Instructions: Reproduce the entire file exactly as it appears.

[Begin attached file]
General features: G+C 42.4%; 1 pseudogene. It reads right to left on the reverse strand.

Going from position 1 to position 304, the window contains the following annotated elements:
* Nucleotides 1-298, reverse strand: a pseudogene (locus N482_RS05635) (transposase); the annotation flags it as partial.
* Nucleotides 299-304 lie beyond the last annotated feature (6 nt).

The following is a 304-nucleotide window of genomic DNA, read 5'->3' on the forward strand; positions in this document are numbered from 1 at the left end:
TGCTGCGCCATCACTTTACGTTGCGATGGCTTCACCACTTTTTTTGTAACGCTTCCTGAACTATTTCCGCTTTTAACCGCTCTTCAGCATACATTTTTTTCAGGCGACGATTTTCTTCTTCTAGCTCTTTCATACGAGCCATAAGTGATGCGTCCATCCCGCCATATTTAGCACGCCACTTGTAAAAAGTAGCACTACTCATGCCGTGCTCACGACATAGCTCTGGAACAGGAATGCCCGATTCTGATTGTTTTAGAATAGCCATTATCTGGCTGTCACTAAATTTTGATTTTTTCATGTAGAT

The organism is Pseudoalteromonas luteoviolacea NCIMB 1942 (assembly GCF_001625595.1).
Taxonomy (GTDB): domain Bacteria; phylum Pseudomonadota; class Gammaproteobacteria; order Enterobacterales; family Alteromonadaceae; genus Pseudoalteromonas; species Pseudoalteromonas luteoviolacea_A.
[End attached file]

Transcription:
General features: G+C 42.4%; 1 pseudogene. It reads right to left on the reverse strand.

Going from position 1 to position 304, the window contains the following annotated elements:
* Nucleotides 1-298, reverse strand: a pseudogene (locus N482_RS05635) (transposase); the annotation flags it as partial.
* Nucleotides 299-304 lie beyond the last annotated feature (6 nt).

The following is a 304-nucleotide window of genomic DNA, read 5'->3' on the forward strand; positions in this document are numbered from 1 at the left end:
TGCTGCGCCATCACTTTACGTTGCGATGGCTTCACCACTTTTTTTGTAACGCTTCCTGAACTATTTCCGCTTTTAACCGCTCTTCAGCATACATTTTTTTCAGGCGACGATTTTCTTCTTCTAGCTCTTTCATACGAGCCATAAGTGATGCGTCCATCCCGCCATATTTAGCACGCCACTTGTAAAAAGTAGCACTACTCATGCCGTGCTCACGACATAGCTCTGGAACAGGAATGCCCGATTCTGATTGTTTTAGAATAGCCATTATCTGGCTGTCACTAAATTTTGATTTTTTCATGTAGAT

The organism is Pseudoalteromonas luteoviolacea NCIMB 1942 (assembly GCF_001625595.1).
Taxonomy (GTDB): domain Bacteria; phylum Pseudomonadota; class Gammaproteobacteria; order Enterobacterales; family Alteromonadaceae; genus Pseudoalteromonas; species Pseudoalteromonas luteoviolacea_A.